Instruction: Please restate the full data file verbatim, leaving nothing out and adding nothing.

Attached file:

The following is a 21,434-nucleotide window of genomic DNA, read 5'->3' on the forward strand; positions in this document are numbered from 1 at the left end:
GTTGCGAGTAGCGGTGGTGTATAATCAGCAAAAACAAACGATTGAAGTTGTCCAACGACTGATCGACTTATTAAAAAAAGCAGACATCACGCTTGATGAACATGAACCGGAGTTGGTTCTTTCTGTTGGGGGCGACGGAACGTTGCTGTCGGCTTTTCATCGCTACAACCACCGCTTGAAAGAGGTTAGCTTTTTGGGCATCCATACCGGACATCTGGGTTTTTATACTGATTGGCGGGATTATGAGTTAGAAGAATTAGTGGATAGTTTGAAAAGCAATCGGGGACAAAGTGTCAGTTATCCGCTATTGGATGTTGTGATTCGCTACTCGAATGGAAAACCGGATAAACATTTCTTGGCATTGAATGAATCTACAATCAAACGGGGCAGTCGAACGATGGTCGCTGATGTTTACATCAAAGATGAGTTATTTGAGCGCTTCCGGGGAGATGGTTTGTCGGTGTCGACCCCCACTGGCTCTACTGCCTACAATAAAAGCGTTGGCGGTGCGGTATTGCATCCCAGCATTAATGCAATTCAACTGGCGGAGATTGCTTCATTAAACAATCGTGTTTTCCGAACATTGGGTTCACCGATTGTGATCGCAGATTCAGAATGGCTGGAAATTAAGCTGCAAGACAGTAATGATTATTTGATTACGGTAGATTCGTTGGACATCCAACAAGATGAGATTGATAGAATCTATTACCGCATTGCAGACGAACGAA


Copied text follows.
The following is a 21,434-nucleotide window of genomic DNA, read 5'->3' on the forward strand; positions in this document are numbered from 1 at the left end:
GTTGCGAGTAGCGGTGGTGTATAATCAGCAAAAACAAACGATTGAAGTTGTCCAACGACTGATCGACTTATTAAAAAAAGCAGACATCACGCTTGATGAACATGAACCGGAGTTGGTTCTTTCTGTTGGGGGCGACGGAACGTTGCTGTCGGCTTTTCATCGCTACAACCACCGCTTGAAAGAGGTTAGCTTTTTGGGCATCCATACCGGACATCTGGGTTTTTATACTGATTGGCGGGATTATGAGTTAGAAGAATTAGTGGATAGTTTGAAAAGCAATCGGGGACAAAGTGTCAGTTATCCGCTATTGGATGTTGTGATTCGCTACTCGAATGGAAAACCGGATAAACATTTCTTGGCATTGAATGAATCTACAATCAAACGGGGCAGTCGAACGATGGTCGCTGATGTTTACATCAAAGATGAGTTATTTGAGCGCTTCCGGGGAGATGGTTTGTCGGTGTCGACCCCCACTGGCTCTACTGCCTACAATAAAAGCGTTGGCGGTGCGGTATTGCATCCCAGCATTAATGCAATTCAACTGGCGGAGATTGCTTCATTAAACAATCGTGTTTTCCGAACATTGGGTTCACCGATTGTGATCGCAGATTCAGAATGGCTGGAAATTAAGCTGCAAGACAGTAATGATTATTTGATTACGGTAGATTCGTTGGACATCCAACAAGATGAGATTGATAGAATCTATTACCGCATTGCAGACGAACGAA